This all made for a wonderful holiday, but by the 1950s, predictably, the Yellowstone ecology had gone quite haywire. Animal populations steepled then plummeted; monocultures of plant life sprang up; species disappeared entirely; while the increasingly panicky park-keepers didn't know what to feed, what to plant and what to shoot. The vision of America that Yellowstone was supposed to embody, of the land entirely tailored to man's needs, wasn't going well. Another mythology took its place.
Then, in 1963, a near-complete U-turn was announced: the park would now be "a vignette of primitive America . . . free from man's spoliation". This reverse vision, of a natural perfection that people could only pollute, was expressed still more fervently the following year by the law that protected America's "wilderness", defined in statute as "an area where the earth and its community of life are untrammelled by man". Once again, the complicating factor of at least 12,000 years of human occupation of the continent could not be accommodated: as the geographer Paul F Starrs observed: "A geographer's assessment of all landscapes as cultural - no land is realistically 'natural' without counting its human residents - would find no argument almost any place else in the world outside the United States."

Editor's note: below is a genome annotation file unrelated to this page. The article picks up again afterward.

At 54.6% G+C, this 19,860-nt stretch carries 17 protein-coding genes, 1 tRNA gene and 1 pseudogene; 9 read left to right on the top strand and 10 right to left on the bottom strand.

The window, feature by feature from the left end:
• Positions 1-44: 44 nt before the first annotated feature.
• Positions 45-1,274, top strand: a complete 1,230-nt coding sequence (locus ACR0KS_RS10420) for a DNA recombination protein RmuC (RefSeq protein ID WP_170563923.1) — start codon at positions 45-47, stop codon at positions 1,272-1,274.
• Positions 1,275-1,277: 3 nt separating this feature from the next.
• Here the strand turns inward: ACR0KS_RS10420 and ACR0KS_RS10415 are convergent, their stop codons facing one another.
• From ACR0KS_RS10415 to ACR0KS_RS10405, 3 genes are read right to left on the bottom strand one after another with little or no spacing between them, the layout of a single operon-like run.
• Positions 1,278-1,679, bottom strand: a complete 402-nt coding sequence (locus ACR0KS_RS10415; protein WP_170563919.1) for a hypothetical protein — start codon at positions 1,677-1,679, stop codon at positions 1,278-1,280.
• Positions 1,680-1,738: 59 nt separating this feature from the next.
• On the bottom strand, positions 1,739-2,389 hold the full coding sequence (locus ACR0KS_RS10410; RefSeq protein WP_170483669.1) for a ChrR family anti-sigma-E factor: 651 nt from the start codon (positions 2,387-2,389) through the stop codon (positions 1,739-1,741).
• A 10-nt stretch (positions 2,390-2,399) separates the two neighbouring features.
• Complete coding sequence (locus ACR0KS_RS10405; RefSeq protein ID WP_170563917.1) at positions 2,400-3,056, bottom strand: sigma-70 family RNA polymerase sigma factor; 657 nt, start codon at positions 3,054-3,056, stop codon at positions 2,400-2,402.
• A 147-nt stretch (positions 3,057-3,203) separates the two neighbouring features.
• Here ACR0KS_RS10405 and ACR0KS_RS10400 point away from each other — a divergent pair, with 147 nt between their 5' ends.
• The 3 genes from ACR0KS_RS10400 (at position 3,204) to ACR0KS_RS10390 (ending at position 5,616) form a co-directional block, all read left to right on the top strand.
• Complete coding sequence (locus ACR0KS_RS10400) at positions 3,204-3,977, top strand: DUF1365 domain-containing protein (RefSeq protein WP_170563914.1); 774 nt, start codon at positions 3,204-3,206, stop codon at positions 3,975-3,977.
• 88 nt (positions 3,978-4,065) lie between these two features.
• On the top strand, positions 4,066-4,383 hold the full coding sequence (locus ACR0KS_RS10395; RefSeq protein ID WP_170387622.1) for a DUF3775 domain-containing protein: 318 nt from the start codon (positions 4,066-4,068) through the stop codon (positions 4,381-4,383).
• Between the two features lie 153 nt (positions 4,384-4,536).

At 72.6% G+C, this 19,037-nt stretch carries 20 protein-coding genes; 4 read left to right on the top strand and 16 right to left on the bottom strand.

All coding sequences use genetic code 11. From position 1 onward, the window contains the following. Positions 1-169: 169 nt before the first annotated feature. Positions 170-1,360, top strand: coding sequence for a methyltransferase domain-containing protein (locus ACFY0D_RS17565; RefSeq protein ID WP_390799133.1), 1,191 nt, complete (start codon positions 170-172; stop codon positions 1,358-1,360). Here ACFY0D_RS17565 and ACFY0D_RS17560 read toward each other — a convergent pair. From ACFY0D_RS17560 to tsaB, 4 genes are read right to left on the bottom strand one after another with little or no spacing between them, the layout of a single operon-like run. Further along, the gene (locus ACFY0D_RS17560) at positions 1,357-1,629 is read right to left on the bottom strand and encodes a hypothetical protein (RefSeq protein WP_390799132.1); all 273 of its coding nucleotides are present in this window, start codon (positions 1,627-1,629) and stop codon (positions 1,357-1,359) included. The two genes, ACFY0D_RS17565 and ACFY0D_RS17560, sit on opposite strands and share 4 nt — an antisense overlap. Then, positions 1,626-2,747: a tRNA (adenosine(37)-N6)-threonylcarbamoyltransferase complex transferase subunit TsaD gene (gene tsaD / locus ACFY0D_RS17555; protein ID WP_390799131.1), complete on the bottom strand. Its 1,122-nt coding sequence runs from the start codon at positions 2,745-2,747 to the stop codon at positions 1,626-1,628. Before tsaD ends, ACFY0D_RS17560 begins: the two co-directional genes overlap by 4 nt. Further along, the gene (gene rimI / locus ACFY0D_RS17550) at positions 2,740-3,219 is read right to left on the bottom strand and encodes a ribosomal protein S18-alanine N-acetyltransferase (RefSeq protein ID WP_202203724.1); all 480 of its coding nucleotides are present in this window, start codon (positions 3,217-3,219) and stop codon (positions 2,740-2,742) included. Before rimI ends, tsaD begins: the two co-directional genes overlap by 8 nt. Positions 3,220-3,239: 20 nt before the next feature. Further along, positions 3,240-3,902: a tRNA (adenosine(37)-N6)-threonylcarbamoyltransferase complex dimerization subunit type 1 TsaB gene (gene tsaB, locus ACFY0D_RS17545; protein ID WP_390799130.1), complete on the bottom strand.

So, today, Yellowstone is torn between these two all-or-nothing, and equally all-American, positions - between those who would close every road, ban every bus and curtail all human activity bar the campfire song, and those who would cheerfully open a Wal-Mart next to Old Faithful. On the one side, conservationists seriously debate introducing elephants and tigers into the park to replicate the missing ecological impact of their long-extinct ancestors; on the other, the Bush administration has lobbied the United Nations to remove Yellowstone from its list of at-risk World Heritage Sites to facilitate oil and gas drilling on the edge of the plateau.
Extricating myself from the bumper-to-buffalo logjam, I parked at the nearest peaceful spot and hiked away from the road. In just a few minutes, silence fell, the path tailed off, and, as snow began to fall, I had the splendour and mystery of a Yellowstone valley all to myself. Whether I was master of all I surveyed, or an alien pollutant of the pristine, the modern keepers of this place have yet to decide. When they are asked, the people who were here before, now based on res ervations around the park, have some answers. As Chief Luther Standing Bear of the Oglala Sioux said: "We did not think of the great open plains, the beautiful rolling hills and winding streams with tangled growth as 'wild'. Only to the white man was nature a 'wilderness'. To us it was tame. When the very animals of the forest began to flee his approach - then it was for us that the 'Wild West' began."
Brian Schofield is the author of "Selling Your Father's Bones: the Epic Fate of the American West" (HarperPress, £17.99), out now